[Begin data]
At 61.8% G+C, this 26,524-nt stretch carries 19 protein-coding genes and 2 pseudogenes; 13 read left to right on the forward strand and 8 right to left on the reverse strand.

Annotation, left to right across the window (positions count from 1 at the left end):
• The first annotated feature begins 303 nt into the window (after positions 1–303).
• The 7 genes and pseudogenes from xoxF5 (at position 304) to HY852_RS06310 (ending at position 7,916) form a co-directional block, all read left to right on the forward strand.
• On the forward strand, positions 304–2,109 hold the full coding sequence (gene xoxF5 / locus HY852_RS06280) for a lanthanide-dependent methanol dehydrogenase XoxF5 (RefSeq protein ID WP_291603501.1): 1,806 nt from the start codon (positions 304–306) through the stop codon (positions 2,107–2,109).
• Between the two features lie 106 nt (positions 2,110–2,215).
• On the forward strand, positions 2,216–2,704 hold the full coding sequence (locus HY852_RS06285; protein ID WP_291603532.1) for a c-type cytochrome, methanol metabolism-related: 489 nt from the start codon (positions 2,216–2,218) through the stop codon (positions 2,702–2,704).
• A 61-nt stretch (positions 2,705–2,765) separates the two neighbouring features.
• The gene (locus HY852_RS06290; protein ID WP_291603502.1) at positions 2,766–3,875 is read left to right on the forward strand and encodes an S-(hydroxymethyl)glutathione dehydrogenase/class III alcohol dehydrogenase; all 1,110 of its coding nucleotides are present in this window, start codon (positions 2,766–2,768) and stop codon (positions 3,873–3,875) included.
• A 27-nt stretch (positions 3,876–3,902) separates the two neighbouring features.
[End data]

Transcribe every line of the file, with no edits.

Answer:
At 61.8% G+C, this 26,524-nt stretch carries 19 protein-coding genes and 2 pseudogenes; 13 read left to right on the forward strand and 8 right to left on the reverse strand.

Annotation, left to right across the window (positions count from 1 at the left end):
• The first annotated feature begins 303 nt into the window (after positions 1–303).
• The 7 genes and pseudogenes from xoxF5 (at position 304) to HY852_RS06310 (ending at position 7,916) form a co-directional block, all read left to right on the forward strand.
• On the forward strand, positions 304–2,109 hold the full coding sequence (gene xoxF5 / locus HY852_RS06280) for a lanthanide-dependent methanol dehydrogenase XoxF5 (RefSeq protein ID WP_291603501.1): 1,806 nt from the start codon (positions 304–306) through the stop codon (positions 2,107–2,109).
• Between the two features lie 106 nt (positions 2,110–2,215).
• On the forward strand, positions 2,216–2,704 hold the full coding sequence (locus HY852_RS06285; protein ID WP_291603532.1) for a c-type cytochrome, methanol metabolism-related: 489 nt from the start codon (positions 2,216–2,218) through the stop codon (positions 2,702–2,704).
• A 61-nt stretch (positions 2,705–2,765) separates the two neighbouring features.
• The gene (locus HY852_RS06290; protein ID WP_291603502.1) at positions 2,766–3,875 is read left to right on the forward strand and encodes an S-(hydroxymethyl)glutathione dehydrogenase/class III alcohol dehydrogenase; all 1,110 of its coding nucleotides are present in this window, start codon (positions 2,766–2,768) and stop codon (positions 3,873–3,875) included.
• A 27-nt stretch (positions 3,876–3,902) separates the two neighbouring features.